As I delve deeper and deeper into the watch world, I have found that there are all different genres of watches out there. From Dress watches to Military watches, how do we know which watch is best suited to what occasion and what are the defining factors of these genres?
Let’s begin with dress watches. As you’d expect a dress watch is also known as a formal occasion watch. It can be defined as one of the most elegant and simplest of all watch types. Traditional, fuss-free, and minimalistic a dress watch is designed to pair perfectly with more formal attire.
Wristwatches were traditionally reserved for women prior to the 20th century but this began to change thanks to the military which saw men beginning to strap their pocket watches to their wrist for ease-of-use paving way for the dress watch. One of the earliest men’s dress watches was the Cartier Tank released in 1917 it was an instant classic. The typical defining characteristics of a dress watch are as follows:
- A Slim Profile – allowing for appropriate fit under a shirt cuff or other formal attire.
- Case Size – Most dress watches fall within the 34mm-4mm case size range.
- Leather Strap – Typically fitted with a leather strap.
Precious Metals – Sometimes offered in precious metals such as rose gold or even platinum
Another widely used term to describe a watch is a Field watch. Put simply, a field watch is a military watch with a minimalistic design. They have no unnecessary features or complications their only purpose being to tell the time. Made popular throughout World War 2 due to their ease of use and durability. They must be able to withstand a reasonable amount of dust and dirt with the movement remaining unaffected making them more than suitable for daily adventures.
Boldr Venture Field Medic II Destro Chronograph Watch. Image Credit: WatchGecko
The term ‘Military watch’ essentially has the same meaning and purpose of a Field watch so don’t be surprised when searching for a military watch if you don’t see an option. These will come under Field watches on most websites. Military watches come with all the features of a good watch that we take for granted today: shatter-proof glass, accurate timekeeping, illuminated dials and exceptional durability.
Geckota's S-01 Phalanx Special Operations watch Gen 2. Image Credit: Geckota
Unsurprisingly a Dive watch is a watch that has been designed for diving and these watches are continuously evolving allowing us to explore deeper into the ocean’s depths than ever before with a dive watch. There are a few must-have characteristics that define a dive watch.
- Water Resistance – To be considered a dive watch must be water resistant to at least 100 meters. More advanced watches can be water resistant of up to an impressive 1000 meters.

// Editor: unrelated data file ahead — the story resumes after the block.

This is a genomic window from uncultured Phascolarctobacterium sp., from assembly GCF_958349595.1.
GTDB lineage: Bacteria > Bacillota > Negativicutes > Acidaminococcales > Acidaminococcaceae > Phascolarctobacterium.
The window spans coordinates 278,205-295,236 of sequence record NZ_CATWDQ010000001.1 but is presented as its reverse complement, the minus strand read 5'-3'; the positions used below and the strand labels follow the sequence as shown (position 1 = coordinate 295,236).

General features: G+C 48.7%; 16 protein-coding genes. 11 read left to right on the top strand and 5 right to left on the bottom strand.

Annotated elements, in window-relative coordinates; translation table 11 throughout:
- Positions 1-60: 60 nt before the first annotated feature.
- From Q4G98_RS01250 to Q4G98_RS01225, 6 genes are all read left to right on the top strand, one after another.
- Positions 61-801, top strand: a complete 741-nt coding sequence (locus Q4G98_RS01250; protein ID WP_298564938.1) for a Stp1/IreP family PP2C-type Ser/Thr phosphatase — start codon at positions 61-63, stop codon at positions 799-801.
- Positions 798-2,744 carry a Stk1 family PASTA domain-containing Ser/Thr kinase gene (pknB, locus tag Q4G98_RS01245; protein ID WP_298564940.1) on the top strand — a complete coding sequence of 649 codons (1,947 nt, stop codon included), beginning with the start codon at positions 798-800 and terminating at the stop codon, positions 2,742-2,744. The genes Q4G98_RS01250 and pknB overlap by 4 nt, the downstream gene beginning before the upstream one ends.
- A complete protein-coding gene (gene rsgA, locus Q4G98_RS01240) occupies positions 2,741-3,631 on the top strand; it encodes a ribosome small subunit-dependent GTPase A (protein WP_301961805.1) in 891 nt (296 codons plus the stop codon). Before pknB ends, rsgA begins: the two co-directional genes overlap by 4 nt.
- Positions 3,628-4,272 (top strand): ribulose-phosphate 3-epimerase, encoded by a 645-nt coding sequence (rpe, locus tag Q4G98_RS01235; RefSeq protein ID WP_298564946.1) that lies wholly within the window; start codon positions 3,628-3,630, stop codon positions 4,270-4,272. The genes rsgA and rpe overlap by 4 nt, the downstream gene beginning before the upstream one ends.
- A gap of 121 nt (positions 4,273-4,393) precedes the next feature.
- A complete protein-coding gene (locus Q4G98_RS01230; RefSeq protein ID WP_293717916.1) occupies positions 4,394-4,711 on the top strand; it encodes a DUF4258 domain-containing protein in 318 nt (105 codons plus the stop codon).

- Legibility – You must be able to read a dive watch underwater. The majority contain luminosity for low-light and no-light conditions which is essential when diving at certain depths.
- Rotating Bezel – A rotating bezel allows the wearer to know how long they have been underwater and, in some watches, will also show the depth. Timing accuracy is essential when diving.
- Durable Strap – Most dive watches will be paired with a rubber or stainless-steel strap. It is important that the strap can withstand pressure, humidity, direct sunlight, and seawater (we’re not asking a lot!). However, a Military Nylon strap is now also becoming a more popular dive strap due to its ease of use in cold water and durability.
- Helium Escape Valve - This is a feature that professional divers will be looking for and it is important to note that not all dive watches come equip with this feature. It allows for divers to operate at great depths for prolonged period with the confidence that their watch can release trapped helium during resurfacing.
NTH DevilRay Automatic Dive Watch. Image Credit: WatchGecko
A Pilot’s watch is a watch type that is specifically tailored to the needs of aircraft pilots. They must be easy to read in all conditions hence why most Pilot watches have large, contrasting dials with good luminosity. Most Pilot watches are on Greenwich Mean Time which is the worldwide standard and, as time is one of the biggest indicators of location when in the sky a GMT function is essential. A rotating bezel is also an important feature enabling the pilot a more efficient method by simply turning the bezel to compensate for the difference in time. As computers have now widely replaced watches, pilot watches are rarely used for their original purpose, however, they are still a practical and elegant watch choice which is still loved by many today.
Nodus Sector Pilot Automatic Watch. Image Credit: WatchGecko
Racing watch is a built for purpose timepiece used to measure race times. Race cars and watches are strongly connected throughout history which watches once being widely used to measure race times. Racing watches are generally characterised by:
- High-Contrast Dial – Most watches have high contrasting dials so they can be easily read at high speeds.
- Chronograph – The Chronograph is a separate stop-watch function often commonly seen on racing watches.
- Tachymeter Bezel – A Tachymeter bezel scale allows for speed calculations to be made.
- Angled Case orientation – Many racing watches once had an angled case so they could be viewed without taking your hands off the wheel. This isn’t the case so much now.
Geckota Chronotimer Chronograph Watch. Image Credit: Geckota